Back in the US in 1913, Ryan met and married Sophia Rosenfeld, a wealthy widow who owned a hotel in San Pedro.
Mr and Mrs Ryan were reported as a happily married couple who remained fond of taking road trips in their expensive Franklin touring car.
But in August 1915 they nearly died in this vehicle.
Ryan was at the wheel in Portland, Oregon, when he drove down a long hill and straight into the path of a freight train roaring towards a level crossing.
The circumstances were bizarre.
Somehow they got stuck on the tracks but he was able to throw Sophia and himself clear before the car was smashed to pieces.
If this wasn’t an accident, if this was an abortive attempt at something more sinister, then Sophia didn’t seem to suspect because she and Ryan were soon again going on road trips all over California.
One night in March 1916, back home and hearing noise on the sidewalk outside of their hotel, Ryan grabbed his trusty revolver and chased down two burglars, shooting and wounding one of these unarmed men.
Hero or not, in October 1916, Ryan’s marriage to Sophia was over.
He moved out of the hotel and she sought a divorce on the grounds of cruelty.
Ryan went off the rails and was soon in court for assaulting two men.
He landed himself a 180-day suspended sentence.
Then, on January 8, 1917, he walked into Sophia’s hotel and demanded a kiss from his estranged wife.
When she refused, he pulled out an automatic pistol.
“Goodbye, Sophia,” he said.
Ryan sat down in a chair and shot himself in the chest.
Police arrived and took him to hospital, where his wound wasn’t found to be life threatening.
But discharging a firearm within the city limits was an offence, and this automatically triggered his 180-day sentence.
After 20 years of run-ins with the police, Ryan was finally going to do some prison time.
After his release, he went north to San Francisco and worked on boats.
In late 1918, he signed on to the motor schooner Carmen, which was taking a full load of timber to Sydney.
He arrived at Christmas 1918, met and married an Irish lass named Ethel and by winter 1919 was known across Australia as “Arizona Ryan” for killing Chinese gunman Lee Hin.
Newspapers knew nothing of his somewhat chequered past.
But Ryan’s trigger-happy nature would surface again soon.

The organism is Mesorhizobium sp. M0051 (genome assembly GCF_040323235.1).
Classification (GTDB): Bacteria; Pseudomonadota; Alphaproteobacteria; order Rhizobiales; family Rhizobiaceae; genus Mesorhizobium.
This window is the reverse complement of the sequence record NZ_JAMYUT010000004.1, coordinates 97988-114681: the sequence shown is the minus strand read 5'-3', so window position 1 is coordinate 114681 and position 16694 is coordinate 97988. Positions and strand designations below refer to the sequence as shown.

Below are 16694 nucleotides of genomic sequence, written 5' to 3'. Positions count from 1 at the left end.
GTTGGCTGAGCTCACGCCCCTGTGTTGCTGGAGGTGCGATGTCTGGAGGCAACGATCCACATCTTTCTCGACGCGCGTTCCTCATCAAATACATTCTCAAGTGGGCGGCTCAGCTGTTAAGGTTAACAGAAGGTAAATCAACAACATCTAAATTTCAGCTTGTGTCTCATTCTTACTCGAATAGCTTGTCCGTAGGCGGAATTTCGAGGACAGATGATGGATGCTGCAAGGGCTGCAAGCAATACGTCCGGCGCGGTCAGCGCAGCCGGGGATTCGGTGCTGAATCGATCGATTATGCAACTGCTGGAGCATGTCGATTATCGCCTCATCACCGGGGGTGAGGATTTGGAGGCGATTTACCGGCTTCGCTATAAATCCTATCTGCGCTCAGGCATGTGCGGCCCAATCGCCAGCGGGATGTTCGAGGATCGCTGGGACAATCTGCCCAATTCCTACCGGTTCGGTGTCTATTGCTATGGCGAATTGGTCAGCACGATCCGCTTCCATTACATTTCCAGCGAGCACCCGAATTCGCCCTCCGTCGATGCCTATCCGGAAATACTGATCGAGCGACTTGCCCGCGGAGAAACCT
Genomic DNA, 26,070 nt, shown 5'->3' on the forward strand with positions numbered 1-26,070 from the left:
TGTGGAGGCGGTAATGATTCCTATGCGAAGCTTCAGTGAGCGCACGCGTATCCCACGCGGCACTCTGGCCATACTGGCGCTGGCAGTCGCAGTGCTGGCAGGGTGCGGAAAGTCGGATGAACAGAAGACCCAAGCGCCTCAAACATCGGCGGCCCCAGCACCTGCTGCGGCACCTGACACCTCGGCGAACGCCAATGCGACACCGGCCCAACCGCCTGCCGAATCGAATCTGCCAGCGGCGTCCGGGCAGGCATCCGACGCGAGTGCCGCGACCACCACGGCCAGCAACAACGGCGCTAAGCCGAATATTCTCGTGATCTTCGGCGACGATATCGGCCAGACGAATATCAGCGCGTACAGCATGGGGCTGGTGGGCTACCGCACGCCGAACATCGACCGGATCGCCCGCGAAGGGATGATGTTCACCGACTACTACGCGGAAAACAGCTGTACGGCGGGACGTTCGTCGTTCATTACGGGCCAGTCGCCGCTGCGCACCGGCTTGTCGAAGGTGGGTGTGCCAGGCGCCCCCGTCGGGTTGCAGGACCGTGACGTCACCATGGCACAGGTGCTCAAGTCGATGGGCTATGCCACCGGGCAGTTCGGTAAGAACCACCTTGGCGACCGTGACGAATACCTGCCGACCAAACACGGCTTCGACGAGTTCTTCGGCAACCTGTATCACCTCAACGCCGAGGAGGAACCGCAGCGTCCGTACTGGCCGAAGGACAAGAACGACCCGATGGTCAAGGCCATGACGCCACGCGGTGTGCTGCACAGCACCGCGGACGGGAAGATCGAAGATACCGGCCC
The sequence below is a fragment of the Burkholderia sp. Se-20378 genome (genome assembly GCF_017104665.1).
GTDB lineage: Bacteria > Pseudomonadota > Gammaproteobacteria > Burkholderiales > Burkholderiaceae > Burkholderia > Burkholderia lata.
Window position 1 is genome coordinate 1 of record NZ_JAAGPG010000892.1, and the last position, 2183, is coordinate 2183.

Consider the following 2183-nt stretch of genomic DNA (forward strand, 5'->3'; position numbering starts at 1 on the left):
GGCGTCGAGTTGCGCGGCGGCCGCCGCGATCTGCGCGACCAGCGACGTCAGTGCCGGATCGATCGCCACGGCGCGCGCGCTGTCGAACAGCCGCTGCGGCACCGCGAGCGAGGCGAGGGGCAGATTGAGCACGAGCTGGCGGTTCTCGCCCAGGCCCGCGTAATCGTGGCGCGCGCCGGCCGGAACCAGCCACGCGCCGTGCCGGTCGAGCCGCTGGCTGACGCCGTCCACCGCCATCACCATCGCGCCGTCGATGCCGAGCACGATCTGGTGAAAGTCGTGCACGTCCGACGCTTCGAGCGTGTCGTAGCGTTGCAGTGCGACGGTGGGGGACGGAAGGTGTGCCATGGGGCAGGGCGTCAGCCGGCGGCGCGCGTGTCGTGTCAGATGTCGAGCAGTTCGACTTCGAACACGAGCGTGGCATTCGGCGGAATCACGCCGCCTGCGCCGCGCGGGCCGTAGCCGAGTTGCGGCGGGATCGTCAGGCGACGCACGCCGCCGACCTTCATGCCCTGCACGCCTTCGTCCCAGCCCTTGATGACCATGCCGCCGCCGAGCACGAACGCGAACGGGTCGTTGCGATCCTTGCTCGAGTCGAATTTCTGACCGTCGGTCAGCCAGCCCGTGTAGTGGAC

After shooting Lee Hin, the newly famous cowboy was given a job as a watchman at the Sydney wharves, which were in a state of unrest due to an ongoing maritime strike.
On July 7, around lunch time, Ryan got into an argument with two sailors who were trying to go ashore from their ship.
True to form, Ryan pulled out his revolver and shot one of the men.
A constable arrived on the scene and asked him what had happened: “I shot that bastard there,” Ryan said. “If he comes near me again, I’ll shoot him again.”
Miraculously, the seaman survived unhurt because the bullet had lodged in a paybook in his shirt pocket.
But Ryan was charged.
An inquest heard how he’d been “either drunk or mad” when he picked the fight and pulled his gun.
Ryan was remanded to stand trial for shooting with intent to do bodily harm.
He was allowed out on £60 bail, which he paid with the £10 in his pocket and a £50 reward he’d just received for killing Lee Hin.
But when Ryan stood trial, the maritime strike had finished, and all the witnesses were away at sea.
The judge had no alternative but to release him.
On September 10, 1919, Ryan and his wife sailed for America.
Before he left, he had one last thing to say to the press: “You’ll hear more about me, don’t worry.”
But Australia didn’t.
Despite all the trouble he’d seen, stopped and caused, Ryan went on to live a quiet life back home in California, fathering 13 children with Ethel before passing away in March 1947.
• For the rest of Ryan’s story and for never-before-heard true stories from Australia’s history, check out the podcast Forgotten Australia
Originally published as Vigilante caught in The Sydney Shootout